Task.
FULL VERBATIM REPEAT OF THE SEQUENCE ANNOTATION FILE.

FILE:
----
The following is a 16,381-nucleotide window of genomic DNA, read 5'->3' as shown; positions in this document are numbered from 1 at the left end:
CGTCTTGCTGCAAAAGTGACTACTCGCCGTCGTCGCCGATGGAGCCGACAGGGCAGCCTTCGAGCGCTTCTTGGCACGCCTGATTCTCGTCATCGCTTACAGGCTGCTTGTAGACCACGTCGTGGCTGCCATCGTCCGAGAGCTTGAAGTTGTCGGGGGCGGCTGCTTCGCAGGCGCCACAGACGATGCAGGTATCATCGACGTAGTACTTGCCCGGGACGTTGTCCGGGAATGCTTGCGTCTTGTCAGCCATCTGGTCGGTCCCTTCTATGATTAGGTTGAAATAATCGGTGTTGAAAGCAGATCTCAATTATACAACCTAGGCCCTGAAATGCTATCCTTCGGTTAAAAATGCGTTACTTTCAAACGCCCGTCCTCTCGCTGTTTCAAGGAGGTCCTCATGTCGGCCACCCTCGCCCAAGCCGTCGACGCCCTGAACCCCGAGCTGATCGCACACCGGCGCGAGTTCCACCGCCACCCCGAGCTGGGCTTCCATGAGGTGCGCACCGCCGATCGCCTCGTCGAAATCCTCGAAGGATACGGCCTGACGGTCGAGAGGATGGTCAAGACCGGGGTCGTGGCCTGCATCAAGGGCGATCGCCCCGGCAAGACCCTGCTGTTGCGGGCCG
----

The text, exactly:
The following is a 16,381-nucleotide window of genomic DNA, read 5'->3' as shown; positions in this document are numbered from 1 at the left end:
CGTCTTGCTGCAAAAGTGACTACTCGCCGTCGTCGCCGATGGAGCCGACAGGGCAGCCTTCGAGCGCTTCTTGGCACGCCTGATTCTCGTCATCGCTTACAGGCTGCTTGTAGACCACGTCGTGGCTGCCATCGTCCGAGAGCTTGAAGTTGTCGGGGGCGGCTGCTTCGCAGGCGCCACAGACGATGCAGGTATCATCGACGTAGTACTTGCCCGGGACGTTGTCCGGGAATGCTTGCGTCTTGTCAGCCATCTGGTCGGTCCCTTCTATGATTAGGTTGAAATAATCGGTGTTGAAAGCAGATCTCAATTATACAACCTAGGCCCTGAAATGCTATCCTTCGGTTAAAAATGCGTTACTTTCAAACGCCCGTCCTCTCGCTGTTTCAAGGAGGTCCTCATGTCGGCCACCCTCGCCCAAGCCGTCGACGCCCTGAACCCCGAGCTGATCGCACACCGGCGCGAGTTCCACCGCCACCCCGAGCTGGGCTTCCATGAGGTGCGCACCGCCGATCGCCTCGTCGAAATCCTCGAAGGATACGGCCTGACGGTCGAGAGGATGGTCAAGACCGGGGTCGTGGCCTGCATCAAGGGCGATCGCCCCGGCAAGACCCTGCTGTTGCGGGCCG